JOURNAL ARTICLE

Fluorescence in situ hybridization (FISH) analysis of melanocytic nevi and melanomas: sensitivity, specificity, and lack of association with sentinel node status

Yuqiang Fang, Stephen Dusza, Suresh Jhanwar, Klaus J Busam
International Journal of Surgical Pathology 2012, 20 (5): 434-40
22561674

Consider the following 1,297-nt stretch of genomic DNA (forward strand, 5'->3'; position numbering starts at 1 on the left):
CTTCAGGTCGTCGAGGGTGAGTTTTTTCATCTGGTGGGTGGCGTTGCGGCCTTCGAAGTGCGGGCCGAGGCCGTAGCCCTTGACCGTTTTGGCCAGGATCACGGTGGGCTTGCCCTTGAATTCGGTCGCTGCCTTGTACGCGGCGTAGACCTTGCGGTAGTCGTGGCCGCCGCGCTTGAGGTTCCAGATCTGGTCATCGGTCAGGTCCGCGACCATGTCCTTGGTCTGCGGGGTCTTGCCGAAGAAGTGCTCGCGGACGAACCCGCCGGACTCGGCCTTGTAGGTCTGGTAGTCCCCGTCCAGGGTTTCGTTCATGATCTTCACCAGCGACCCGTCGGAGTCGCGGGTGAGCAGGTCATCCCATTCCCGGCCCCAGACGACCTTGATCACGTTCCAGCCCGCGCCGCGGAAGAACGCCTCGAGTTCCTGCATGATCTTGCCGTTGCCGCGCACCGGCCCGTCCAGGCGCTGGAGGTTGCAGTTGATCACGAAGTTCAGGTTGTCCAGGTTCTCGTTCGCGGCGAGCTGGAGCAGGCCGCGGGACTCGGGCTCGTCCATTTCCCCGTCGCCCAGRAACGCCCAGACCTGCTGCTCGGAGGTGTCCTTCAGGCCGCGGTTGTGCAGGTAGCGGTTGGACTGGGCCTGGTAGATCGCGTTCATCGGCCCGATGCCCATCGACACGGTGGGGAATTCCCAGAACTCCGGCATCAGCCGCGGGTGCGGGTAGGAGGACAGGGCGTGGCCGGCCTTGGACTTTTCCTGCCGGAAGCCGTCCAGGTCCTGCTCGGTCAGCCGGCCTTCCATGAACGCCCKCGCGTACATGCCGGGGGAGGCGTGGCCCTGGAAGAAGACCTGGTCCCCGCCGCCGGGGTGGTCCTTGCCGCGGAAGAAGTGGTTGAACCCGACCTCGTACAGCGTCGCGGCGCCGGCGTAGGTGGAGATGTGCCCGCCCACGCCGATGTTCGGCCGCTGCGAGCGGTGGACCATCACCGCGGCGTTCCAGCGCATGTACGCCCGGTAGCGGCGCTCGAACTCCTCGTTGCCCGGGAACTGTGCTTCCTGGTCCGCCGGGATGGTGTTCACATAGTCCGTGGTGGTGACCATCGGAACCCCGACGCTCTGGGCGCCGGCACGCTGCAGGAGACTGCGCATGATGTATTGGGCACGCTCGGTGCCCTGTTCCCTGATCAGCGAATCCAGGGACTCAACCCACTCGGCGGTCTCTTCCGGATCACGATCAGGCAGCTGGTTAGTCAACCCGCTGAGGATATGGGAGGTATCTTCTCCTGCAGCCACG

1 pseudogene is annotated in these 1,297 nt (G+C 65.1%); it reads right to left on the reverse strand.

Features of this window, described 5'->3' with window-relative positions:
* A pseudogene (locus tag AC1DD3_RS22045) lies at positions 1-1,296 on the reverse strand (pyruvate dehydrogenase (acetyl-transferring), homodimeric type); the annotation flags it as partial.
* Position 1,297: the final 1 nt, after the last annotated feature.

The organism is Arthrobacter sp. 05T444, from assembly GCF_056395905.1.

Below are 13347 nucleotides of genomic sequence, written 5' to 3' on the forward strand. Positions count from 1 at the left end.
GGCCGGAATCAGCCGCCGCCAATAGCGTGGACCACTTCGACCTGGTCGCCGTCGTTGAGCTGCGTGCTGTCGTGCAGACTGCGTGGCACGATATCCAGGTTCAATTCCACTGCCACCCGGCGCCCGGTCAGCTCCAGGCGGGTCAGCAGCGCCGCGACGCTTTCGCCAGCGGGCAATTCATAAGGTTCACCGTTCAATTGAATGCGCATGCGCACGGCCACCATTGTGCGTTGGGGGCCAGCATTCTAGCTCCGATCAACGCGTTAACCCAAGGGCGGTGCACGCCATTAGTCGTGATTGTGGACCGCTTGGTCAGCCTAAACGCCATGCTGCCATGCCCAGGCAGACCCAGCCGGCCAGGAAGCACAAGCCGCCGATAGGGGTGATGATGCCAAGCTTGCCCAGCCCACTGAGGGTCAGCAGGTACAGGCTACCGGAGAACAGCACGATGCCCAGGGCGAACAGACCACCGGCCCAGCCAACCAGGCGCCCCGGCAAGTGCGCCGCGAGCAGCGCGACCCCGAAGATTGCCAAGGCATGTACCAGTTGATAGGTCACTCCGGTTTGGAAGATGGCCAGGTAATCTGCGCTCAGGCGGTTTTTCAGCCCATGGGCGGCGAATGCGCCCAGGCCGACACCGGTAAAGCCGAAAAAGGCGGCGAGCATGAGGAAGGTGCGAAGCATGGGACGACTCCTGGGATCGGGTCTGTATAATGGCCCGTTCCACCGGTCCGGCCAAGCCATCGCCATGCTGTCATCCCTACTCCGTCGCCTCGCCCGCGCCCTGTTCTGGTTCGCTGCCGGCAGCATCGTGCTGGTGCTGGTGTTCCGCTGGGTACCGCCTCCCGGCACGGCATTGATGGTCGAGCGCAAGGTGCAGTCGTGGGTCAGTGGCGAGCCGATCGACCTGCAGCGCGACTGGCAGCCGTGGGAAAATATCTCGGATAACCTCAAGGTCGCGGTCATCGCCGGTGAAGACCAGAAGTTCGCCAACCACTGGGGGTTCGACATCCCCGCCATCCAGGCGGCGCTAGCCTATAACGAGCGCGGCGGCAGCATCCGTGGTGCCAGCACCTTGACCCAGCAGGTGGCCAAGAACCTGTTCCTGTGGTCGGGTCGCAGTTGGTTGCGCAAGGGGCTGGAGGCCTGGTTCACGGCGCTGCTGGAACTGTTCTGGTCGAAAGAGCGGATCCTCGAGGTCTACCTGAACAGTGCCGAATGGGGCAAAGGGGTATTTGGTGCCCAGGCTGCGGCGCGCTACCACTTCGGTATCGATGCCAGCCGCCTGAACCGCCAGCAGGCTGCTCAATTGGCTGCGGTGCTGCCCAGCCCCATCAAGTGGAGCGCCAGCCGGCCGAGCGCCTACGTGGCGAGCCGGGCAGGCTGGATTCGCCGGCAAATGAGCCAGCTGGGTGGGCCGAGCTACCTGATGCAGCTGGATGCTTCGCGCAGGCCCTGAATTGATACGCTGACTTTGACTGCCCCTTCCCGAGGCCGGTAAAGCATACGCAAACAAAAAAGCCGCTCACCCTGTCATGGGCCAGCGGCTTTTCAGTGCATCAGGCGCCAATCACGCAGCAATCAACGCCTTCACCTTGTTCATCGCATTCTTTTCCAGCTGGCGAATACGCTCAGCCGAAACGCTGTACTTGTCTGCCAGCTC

A 4-color fluorescence in situ hybridization (FISH) assay, using probes to chromosomes 11q, 6p, 6q, and 6 cent, has recently been proposed as an ancillary tool for the diagnosis of melanoma. The authors report herein their experience with this assay. To determine the sensitivity and specificity of the assay for histopathologically unequivocal cases, they analyzed 50 melanocytic nevi, 50 primary melanomas, and 15 metastatic melanomas. Of 50 melanocytic nevi, 47 were FISH negative on initial readout (test sensitivity, 94%); 49 were FISH negative after correction for tetraploidy (test specificity, 98%). Of 50 primary melanomas, 41 were FISH positive (test sensitivity, 82%). Of 15 metastatic lesions, 13 were FISH positive (test sensitivity, 85%). Of the 9 FISH-negative melanomas, 6 metastasized. The tumors of the 5 patients who had survived thick primary melanoma for more than 5 years without recurrence were all FISH positive. Half of the patients whose primary melanoma was tested by FISH had undergone sentinel lymph node (SLN) biopsy. When the authors compared the FISH results of those 25 melanomas with the SLN status, no statistically significant correlation was found. These findings document limitations of the current FISH assay. A rare nevus may be FISH positive. Some primary metastasizing melanomas are FISH negative. Even metastatic melanomas can be FISH negative. Awareness of the limitations in test sensitivity and specificity of the FISH assay is important to avoid an erroneous diagnosis by overreliance on cytogenetic findings. Correlation with clinical and histopathological findings is paramount for accurate diagnosis.

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